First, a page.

ARIA

ARIAD Pharmaceuticals, Inc. (ARIA)

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ARIAD Pharmaceuticals, Inc. (ARIA)

Barclays Global Healthcare Conference

March 13, 2013 10:45 am ET

Executives

Harvey J. Berger - Principal Founder, Chairman of the Board, Chief Executive Officer, President and Chairman of Executive Committee

Analysts

Ying Huang - Barclays Capital, Research Division

Presentation

Ying Huang - Barclays Capital, Research Division

Okay. Good morning, everyone. I just want to thank everyone for joining us this morning. And my name is Ying Huang, I'm the U.S. biotech analyst here at Barclays. It's my pleasure to introduce our next presenting company, which is ARIAD Pharmaceuticals, and we're very pleased to have the CEO, Dr. Harvey Berger, with us. And we'll actually use the so-called fireside chat format. So with that, I guess I'll just kick off by asking Dr. Berger.

So obviously, in 2013, the focus of the company will be on the launch or commercialization of Iclusig. Right now, I think you're about 8 to 9 weeks into the launch following the FDA approval last December. Can you provide us with some insights into the launch trajectory so far? And what are the lessons you have learned? And what gives you the confidence that it will be a good, successful launch?

Harvey J. Berger

Sure. Thanks very much for the opportunity to be with you this morning and to give you sort of an update on where we are, both with Iclusig as well as our other products.

So far, the launch has been going right as we anticipated, right on track. We are tracking internally week-by-week utilization of Iclusig. And as we recently said on one of our -- on our last investor call, the utilization that we've seen has been across really all the lines of treatment, from patients who have received 1, 2 or 3 or in fact more prior tyrosine kinase inhibitors. Prior lines of therapy that -- Iclusig is being taken up well by the hematology/oncology community and, as best as we can tell, is really being prescribed very much, consistent with the label that -- in terms of breadth of the indication statement and the results of the PACE trial. So, so far, so good. And we expect the launch to continue in a strong and solid way going forward.

Ying Huang - Barclays Capital, Research Division

And then obviously, I think The Street was taken a little bit by surprise with the FDA label somehow. So I was wondering, do you think, in your commercialization, at least in the first 8 or 9 weeks, have you seen any concerns around the prescribing doctors around the label? Or no?

Harvey J. Berger

Well, I think you're referring to the warning...

Ying Huang - Barclays Capital, Research Division

The back warnings.

Harvey J. Berger

The warnings and precautions that were included. They were based among the treatment-emergent adverse events. As we anticipated in December, and now I think have seen over the last roughly 2 months that Iclusig has been available, that certainly, physicians take the warnings and precautions of Iclusig or other medicines into consideration. But that -- really, very much as we anticipated, the benefit/risk and the efficacy of Iclusig, as has been shown by the breadth of the label, the clarity of the responses and the -- really the clear visibility of the utilization of Iclusig in the -- thus far in clinical practice that, yes, physicians look at the warnings and precautions. But we've embraced the entire label as we've gone forward and met with physicians. And I think what really drives physicians' decisions on Iclusig, and certainly most cancer medicines, is, in our case, the strength of the efficacy data; the breadth of use in patients with a resistant/intolerant disease; responses in patients -- quite regularly, patients who have never really had any alternative options; the independence of the responses on whether or not patients have resistance mutants documented or not, which resistance mutants as well doesn't seem to matter, doesn't seem to matter whether it's one tyrosine kinase inhibitor or 3. So without question, the adoption of Iclusig is being driven, as we see it, by the strength of the efficacy data, the breadth of its utilization, certainly not -- minimizing that every medicine needs to be positioned, looking at both the efficacy data as well as the safety data. But certainly, for a medicine like Iclusig, the driver is very clearly the -- is the very robust efficacy data.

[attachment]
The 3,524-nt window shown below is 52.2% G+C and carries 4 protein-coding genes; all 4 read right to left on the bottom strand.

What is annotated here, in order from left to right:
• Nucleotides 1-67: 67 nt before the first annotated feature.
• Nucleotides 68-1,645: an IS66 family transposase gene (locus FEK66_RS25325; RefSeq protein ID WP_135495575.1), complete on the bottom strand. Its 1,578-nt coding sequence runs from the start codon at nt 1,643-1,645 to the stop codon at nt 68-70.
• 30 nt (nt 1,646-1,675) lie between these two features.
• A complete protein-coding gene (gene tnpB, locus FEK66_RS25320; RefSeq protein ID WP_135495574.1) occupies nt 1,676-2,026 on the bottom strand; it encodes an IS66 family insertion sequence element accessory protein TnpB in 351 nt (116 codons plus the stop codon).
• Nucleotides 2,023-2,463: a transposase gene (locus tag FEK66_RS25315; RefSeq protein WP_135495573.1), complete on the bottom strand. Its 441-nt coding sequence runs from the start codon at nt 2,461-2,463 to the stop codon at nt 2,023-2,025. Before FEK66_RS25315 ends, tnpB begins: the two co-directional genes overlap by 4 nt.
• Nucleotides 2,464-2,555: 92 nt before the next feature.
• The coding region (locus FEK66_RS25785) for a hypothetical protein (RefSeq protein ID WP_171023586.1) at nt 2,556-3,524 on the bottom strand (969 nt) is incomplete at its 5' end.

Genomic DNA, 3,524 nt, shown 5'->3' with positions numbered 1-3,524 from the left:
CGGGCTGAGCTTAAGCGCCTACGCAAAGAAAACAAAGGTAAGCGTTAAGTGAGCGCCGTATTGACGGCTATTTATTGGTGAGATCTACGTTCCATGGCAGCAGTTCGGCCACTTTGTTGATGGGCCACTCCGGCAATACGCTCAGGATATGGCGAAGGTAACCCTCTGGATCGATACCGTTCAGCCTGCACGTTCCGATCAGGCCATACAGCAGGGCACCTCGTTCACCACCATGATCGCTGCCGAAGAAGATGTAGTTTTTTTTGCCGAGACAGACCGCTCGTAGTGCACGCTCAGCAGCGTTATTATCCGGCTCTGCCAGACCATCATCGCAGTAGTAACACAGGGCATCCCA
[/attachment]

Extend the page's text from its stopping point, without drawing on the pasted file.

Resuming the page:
Ying Huang - Barclays Capital, Research Division

Okay, great. And then you just mentioned that you're seeing patients who have failed maybe 1, 2 or 3 prior therapies of TKI on the market already. I know it's still very early days for your launch, but can you say something around whether you're seeing a meaningful share of patients who have to stay on only 1 TKI therapy now, who are being put on Iclusig?

Harvey J. Berger

What we've seen thus far is use across all of the lines of prior therapy. I think 2 months into the launch is just way too early to try to put adjectives or descriptors on any of the subsets of the resistant and intolerant patient population. But I would say that -- I mean, there is no question, Iclusig is not being relegated to a last-line therapy. It's really being used across the entire spectrum of patients with a resistant/intolerant disease, CML, as well as Philadelphia-positive ALL. In the CML side of things, chronic phase, accelerated phase and blast phase, as best as we have access to the data. I mean, it's difficult to know exactly patient histories because of all the HIPAA rules and other things. We don't get as full access as obviously -- as you would in a clinical trial. But with the information that we get that allows reimbursement to take place readily, we certainly have very strong view -- insights across the entire spectrum of disease.

Read the rest of this transcript for free on seekingalpha.com